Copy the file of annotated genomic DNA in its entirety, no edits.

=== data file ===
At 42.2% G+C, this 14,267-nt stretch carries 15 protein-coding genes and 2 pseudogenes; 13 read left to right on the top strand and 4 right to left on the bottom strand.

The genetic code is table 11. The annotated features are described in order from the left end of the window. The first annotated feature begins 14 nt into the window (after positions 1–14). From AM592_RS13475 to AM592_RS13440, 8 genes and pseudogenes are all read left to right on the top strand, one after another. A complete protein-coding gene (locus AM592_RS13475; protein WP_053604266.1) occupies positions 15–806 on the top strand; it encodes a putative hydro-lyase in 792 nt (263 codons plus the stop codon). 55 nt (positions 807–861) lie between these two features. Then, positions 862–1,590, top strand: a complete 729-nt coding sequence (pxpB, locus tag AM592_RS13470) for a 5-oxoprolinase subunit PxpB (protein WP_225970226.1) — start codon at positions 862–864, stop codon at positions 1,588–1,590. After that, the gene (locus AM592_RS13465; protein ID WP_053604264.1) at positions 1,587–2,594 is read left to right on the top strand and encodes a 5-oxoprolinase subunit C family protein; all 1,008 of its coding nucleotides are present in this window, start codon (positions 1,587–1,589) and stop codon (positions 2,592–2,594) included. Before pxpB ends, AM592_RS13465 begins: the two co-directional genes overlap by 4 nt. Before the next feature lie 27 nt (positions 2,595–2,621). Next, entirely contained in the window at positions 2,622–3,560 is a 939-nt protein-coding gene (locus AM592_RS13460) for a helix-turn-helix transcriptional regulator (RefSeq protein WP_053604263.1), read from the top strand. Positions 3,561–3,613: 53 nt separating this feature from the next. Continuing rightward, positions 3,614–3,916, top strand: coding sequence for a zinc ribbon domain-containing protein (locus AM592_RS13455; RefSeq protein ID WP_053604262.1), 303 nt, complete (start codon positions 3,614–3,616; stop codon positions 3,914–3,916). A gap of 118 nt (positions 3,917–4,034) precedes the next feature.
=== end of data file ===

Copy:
At 42.2% G+C, this 14,267-nt stretch carries 15 protein-coding genes and 2 pseudogenes; 13 read left to right on the top strand and 4 right to left on the bottom strand.

The genetic code is table 11. The annotated features are described in order from the left end of the window. The first annotated feature begins 14 nt into the window (after positions 1–14). From AM592_RS13475 to AM592_RS13440, 8 genes and pseudogenes are all read left to right on the top strand, one after another. A complete protein-coding gene (locus AM592_RS13475; protein WP_053604266.1) occupies positions 15–806 on the top strand; it encodes a putative hydro-lyase in 792 nt (263 codons plus the stop codon). 55 nt (positions 807–861) lie between these two features. Then, positions 862–1,590, top strand: a complete 729-nt coding sequence (pxpB, locus tag AM592_RS13470) for a 5-oxoprolinase subunit PxpB (protein WP_225970226.1) — start codon at positions 862–864, stop codon at positions 1,588–1,590. After that, the gene (locus AM592_RS13465; protein ID WP_053604264.1) at positions 1,587–2,594 is read left to right on the top strand and encodes a 5-oxoprolinase subunit C family protein; all 1,008 of its coding nucleotides are present in this window, start codon (positions 1,587–1,589) and stop codon (positions 2,592–2,594) included. Before pxpB ends, AM592_RS13465 begins: the two co-directional genes overlap by 4 nt. Before the next feature lie 27 nt (positions 2,595–2,621). Next, entirely contained in the window at positions 2,622–3,560 is a 939-nt protein-coding gene (locus AM592_RS13460) for a helix-turn-helix transcriptional regulator (RefSeq protein WP_053604263.1), read from the top strand. Positions 3,561–3,613: 53 nt separating this feature from the next. Continuing rightward, positions 3,614–3,916, top strand: coding sequence for a zinc ribbon domain-containing protein (locus AM592_RS13455; RefSeq protein ID WP_053604262.1), 303 nt, complete (start codon positions 3,614–3,616; stop codon positions 3,914–3,916). A gap of 118 nt (positions 3,917–4,034) precedes the next feature.